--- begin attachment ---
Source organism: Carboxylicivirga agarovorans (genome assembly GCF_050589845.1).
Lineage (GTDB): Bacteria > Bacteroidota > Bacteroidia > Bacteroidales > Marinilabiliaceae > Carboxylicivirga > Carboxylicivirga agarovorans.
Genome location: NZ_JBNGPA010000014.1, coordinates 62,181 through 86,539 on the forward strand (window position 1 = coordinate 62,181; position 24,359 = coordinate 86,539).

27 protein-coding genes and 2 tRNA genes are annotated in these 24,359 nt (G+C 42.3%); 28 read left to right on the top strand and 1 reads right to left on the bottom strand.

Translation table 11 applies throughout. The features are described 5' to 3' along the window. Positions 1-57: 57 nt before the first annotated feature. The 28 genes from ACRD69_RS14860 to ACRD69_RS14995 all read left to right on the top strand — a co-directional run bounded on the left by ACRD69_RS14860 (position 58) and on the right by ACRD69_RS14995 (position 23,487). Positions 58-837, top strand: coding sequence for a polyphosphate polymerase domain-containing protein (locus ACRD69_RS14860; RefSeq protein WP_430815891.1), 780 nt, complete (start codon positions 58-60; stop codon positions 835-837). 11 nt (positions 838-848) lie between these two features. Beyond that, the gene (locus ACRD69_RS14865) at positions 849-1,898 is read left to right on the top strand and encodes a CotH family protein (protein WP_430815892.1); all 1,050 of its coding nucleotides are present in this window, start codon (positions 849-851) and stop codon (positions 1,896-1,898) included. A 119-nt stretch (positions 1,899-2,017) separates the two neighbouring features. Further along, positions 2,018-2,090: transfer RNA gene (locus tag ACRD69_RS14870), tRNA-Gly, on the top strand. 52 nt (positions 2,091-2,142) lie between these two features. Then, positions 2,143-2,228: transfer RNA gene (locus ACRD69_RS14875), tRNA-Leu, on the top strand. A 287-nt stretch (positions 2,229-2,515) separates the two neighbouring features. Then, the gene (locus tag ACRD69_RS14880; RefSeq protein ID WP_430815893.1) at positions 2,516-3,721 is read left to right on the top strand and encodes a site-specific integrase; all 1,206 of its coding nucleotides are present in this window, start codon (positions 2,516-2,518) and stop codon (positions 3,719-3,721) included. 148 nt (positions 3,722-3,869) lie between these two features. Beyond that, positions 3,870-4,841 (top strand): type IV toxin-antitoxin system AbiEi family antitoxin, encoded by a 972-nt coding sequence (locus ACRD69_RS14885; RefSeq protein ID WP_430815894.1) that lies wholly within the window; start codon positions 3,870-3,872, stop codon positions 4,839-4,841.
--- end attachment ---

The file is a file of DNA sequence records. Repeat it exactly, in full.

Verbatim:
Source organism: Carboxylicivirga agarovorans (genome assembly GCF_050589845.1).
Lineage (GTDB): Bacteria > Bacteroidota > Bacteroidia > Bacteroidales > Marinilabiliaceae > Carboxylicivirga > Carboxylicivirga agarovorans.
Genome location: NZ_JBNGPA010000014.1, coordinates 62,181 through 86,539 on the forward strand (window position 1 = coordinate 62,181; position 24,359 = coordinate 86,539).

27 protein-coding genes and 2 tRNA genes are annotated in these 24,359 nt (G+C 42.3%); 28 read left to right on the top strand and 1 reads right to left on the bottom strand.

Translation table 11 applies throughout. The features are described 5' to 3' along the window. Positions 1-57: 57 nt before the first annotated feature. The 28 genes from ACRD69_RS14860 to ACRD69_RS14995 all read left to right on the top strand — a co-directional run bounded on the left by ACRD69_RS14860 (position 58) and on the right by ACRD69_RS14995 (position 23,487). Positions 58-837, top strand: coding sequence for a polyphosphate polymerase domain-containing protein (locus ACRD69_RS14860; RefSeq protein WP_430815891.1), 780 nt, complete (start codon positions 58-60; stop codon positions 835-837). 11 nt (positions 838-848) lie between these two features. Beyond that, the gene (locus ACRD69_RS14865) at positions 849-1,898 is read left to right on the top strand and encodes a CotH family protein (protein WP_430815892.1); all 1,050 of its coding nucleotides are present in this window, start codon (positions 849-851) and stop codon (positions 1,896-1,898) included. A 119-nt stretch (positions 1,899-2,017) separates the two neighbouring features. Further along, positions 2,018-2,090: transfer RNA gene (locus tag ACRD69_RS14870), tRNA-Gly, on the top strand. 52 nt (positions 2,091-2,142) lie between these two features. Then, positions 2,143-2,228: transfer RNA gene (locus ACRD69_RS14875), tRNA-Leu, on the top strand. A 287-nt stretch (positions 2,229-2,515) separates the two neighbouring features. Then, the gene (locus tag ACRD69_RS14880; RefSeq protein ID WP_430815893.1) at positions 2,516-3,721 is read left to right on the top strand and encodes a site-specific integrase; all 1,206 of its coding nucleotides are present in this window, start codon (positions 2,516-2,518) and stop codon (positions 3,719-3,721) included. 148 nt (positions 3,722-3,869) lie between these two features. Beyond that, positions 3,870-4,841 (top strand): type IV toxin-antitoxin system AbiEi family antitoxin, encoded by a 972-nt coding sequence (locus ACRD69_RS14885; RefSeq protein ID WP_430815894.1) that lies wholly within the window; start codon positions 3,870-3,872, stop codon positions 4,839-4,841.